As usual, students spent their time in the Pit making phone calls mid-day Wednesday. But they weren't calling to make plans for lunch or chat about class - students were dialing North Carolina's senators to talk about genocide. Students United for Darfur Awareness Now hosted a call-in Wednesday, complete with the telephone numbers of U.S. Sens. Elizabeth Dole and Richard Burr. Between 11 a.m. and 2 p.m., a total of about 50 phone calls were made to Dole and Burr, SUDAN members said. Members even offered up their own cell phones for students to call the officials.
A United Nations director will discuss today how extreme poverty around the world can be eradicated. Director of the U.N. Millennium Project Jeffrey Sachs will speak at 11 a.m. today in Memorial Hall. "He's brought together some of the most brilliant minds in the world," said Nitin Sekar, co-coordinator of the Millennium Promise group, which is a fundraising branch of the Millennium Project. "And he is one of the brilliant minds in the world."
Zeta Beta Tau might be new to the fraternity scene at UNC, but its members already have the ball rolling for their first major fundraising project. The fraternity is moving a multicolored, 6-foot inflatable ball reading "Get on the Ball" around the Pit and on Franklin Street all week. Fraternity members stay with the ball throughout the day, encouraging students to sign it for their cause.
A hefty gift from the N.C. General Assembly during the past budget cycle has helped ensure the fate of DESTINY. UNC's DESTINY Traveling Science Learning Program, which brings science education opportunities to state high schools, received $500,000 from the state legislature. This week and during the semester, DESTINY science education specialists are traveling across the state in two buses - Destiny and Discovery - with state-of-the-art lab equipment for students to gain firsthand experience.
Carolina Dining Services' decision to trade mochas and lattes for doughnuts and dogs has proven worthy of relish. Dining services remodeled what used to be the Ram Cafe, located at the bottom level of Lenoir Dining Hall to accommodate the new Carolina House of Dogs during the summer. "We determined that we had a coffee shop across the way that we basically competed with," said Fred Bissinger, resident district manager, in reference to The Daily Grind located in Student Stores. "It really wasn't profitable," he said.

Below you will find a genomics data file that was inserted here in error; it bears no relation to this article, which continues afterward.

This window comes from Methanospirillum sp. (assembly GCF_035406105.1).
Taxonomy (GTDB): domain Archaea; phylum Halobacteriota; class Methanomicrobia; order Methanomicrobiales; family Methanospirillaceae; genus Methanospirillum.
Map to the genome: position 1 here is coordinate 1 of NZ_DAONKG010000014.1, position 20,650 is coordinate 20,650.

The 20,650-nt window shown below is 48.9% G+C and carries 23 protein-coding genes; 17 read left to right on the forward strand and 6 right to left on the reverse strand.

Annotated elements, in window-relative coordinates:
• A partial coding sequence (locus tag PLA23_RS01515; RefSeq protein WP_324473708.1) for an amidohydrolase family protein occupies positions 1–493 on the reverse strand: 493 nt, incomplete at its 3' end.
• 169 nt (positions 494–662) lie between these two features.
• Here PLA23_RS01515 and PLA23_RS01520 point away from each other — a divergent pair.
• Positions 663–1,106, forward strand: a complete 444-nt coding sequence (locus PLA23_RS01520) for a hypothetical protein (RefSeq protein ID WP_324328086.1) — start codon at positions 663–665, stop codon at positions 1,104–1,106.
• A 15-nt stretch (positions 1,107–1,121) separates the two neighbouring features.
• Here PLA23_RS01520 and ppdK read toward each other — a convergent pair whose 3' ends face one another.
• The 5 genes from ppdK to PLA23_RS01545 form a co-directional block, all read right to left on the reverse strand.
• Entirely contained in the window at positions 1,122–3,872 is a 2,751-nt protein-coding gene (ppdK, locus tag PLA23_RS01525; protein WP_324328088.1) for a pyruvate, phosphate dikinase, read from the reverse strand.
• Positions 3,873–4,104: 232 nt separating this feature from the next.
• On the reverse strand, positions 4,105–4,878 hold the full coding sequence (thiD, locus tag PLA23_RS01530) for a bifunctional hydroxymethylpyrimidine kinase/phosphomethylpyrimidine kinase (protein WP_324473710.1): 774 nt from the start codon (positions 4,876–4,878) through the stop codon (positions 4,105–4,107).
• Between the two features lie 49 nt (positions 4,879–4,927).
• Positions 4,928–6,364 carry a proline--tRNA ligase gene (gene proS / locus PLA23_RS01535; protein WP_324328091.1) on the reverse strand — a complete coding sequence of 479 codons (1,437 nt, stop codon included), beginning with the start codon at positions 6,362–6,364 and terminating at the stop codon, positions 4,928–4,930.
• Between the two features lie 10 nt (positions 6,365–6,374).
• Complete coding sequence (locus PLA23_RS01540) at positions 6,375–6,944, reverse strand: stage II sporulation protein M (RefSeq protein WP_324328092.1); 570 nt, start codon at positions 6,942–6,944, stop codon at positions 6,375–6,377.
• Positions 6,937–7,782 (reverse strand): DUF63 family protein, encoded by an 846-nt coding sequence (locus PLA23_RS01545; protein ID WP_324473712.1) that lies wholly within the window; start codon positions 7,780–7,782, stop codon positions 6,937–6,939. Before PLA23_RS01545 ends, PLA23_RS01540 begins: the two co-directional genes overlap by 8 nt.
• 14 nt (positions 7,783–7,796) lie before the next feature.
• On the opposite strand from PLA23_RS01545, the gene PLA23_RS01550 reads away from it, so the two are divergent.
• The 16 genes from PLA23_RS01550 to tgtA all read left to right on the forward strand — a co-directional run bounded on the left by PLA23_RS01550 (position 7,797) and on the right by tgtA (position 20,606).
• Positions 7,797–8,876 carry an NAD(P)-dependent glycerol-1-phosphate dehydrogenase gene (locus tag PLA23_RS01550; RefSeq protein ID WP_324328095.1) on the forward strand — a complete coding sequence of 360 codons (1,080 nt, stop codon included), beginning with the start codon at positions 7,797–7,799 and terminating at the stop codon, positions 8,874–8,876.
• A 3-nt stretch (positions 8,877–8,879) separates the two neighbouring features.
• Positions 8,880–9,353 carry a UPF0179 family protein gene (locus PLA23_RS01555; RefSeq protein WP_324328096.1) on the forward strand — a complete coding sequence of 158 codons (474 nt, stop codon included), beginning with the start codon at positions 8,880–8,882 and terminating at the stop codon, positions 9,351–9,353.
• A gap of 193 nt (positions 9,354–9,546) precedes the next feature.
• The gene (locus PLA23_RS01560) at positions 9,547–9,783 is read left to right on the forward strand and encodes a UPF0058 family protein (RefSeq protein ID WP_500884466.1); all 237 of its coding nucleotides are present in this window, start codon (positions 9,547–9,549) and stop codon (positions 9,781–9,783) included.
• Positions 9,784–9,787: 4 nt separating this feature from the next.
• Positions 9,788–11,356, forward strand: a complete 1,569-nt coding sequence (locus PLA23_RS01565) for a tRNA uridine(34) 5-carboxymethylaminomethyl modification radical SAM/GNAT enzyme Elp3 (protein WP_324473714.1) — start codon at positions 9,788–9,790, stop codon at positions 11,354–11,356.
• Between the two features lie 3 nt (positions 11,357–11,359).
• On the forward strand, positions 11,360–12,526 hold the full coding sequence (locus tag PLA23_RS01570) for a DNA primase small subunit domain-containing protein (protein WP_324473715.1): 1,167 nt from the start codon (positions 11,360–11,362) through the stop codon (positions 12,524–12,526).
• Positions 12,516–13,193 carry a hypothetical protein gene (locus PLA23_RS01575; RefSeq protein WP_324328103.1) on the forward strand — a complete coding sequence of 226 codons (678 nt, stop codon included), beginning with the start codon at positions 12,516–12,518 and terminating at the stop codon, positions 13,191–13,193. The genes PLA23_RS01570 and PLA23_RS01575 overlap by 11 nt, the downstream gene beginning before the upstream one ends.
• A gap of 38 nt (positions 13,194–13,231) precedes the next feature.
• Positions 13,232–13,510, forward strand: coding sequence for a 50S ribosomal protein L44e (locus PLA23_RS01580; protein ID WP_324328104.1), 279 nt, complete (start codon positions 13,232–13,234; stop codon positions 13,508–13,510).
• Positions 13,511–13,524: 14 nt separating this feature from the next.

Forget South America or Europe. The new study abroad hot spot is Asia. Offering more than 40 programs in nine different countries, the newly announced Phillips Ambassadors Program will help make Asia a continent of choice for UNC students. The program is funded by a large donation from 1962 UNC alumnus Earl "Phil" Phillips. "It's the largest study abroad scholarship ever for UNC," said Cindy DiCello, associate director of development for international studies The scholarship program's mission is to encourage more students to study abroad in Asia.
Few people know more about stress than college students. Six years ago UNC created an eight-week program to help stressed-out people become more relaxed and centered. "Striving to live in the present moment - that's the effort of all mindfulness programs," said integrative medicine program coordinator Becky Coble, who has taken the class twice.
Students are bombarded each fall with clubs and organizations eager to recruit new members. These organizations use various tactics - pamphlets, posters and free food - to attract anyone from a first-year student to a seasoned senior. And for the General Alumni Association -which boasts 5,100 undergraduate members - the start of the fall semester is a particularly important time.
Venable Hall - well-known around campus for its one-of-a-kind and often frustrating architecture - might not be well-known for much longer. Many students are spending their last days in the building this summer. It will completely close in September and will be demolished beginning in March 2007. Constructed in the 1920s and later expanded in the 1950s, Venable holds laboratories, research facilities and classrooms for a variety of the physical sciences, including chemistry, marine sciences and physics.
Pictures from President Kennedy's visit to UNC, the original corner plate of Old East and the first minutes of the UNC Board of Trustees were just a few of the eclectic items shown May 12 on a guided tour of Wilson Library. The 90-minute "Treasures of Wilson Library: UNC History" tour took visitors through the library's Reading Room, the North Carolina Collection gallery and the Rare Books collection, showcasing items ranging from a yearbook dating to writer Thomas Wolfe's senior year to pictures of the original Old Well - a wooden structure.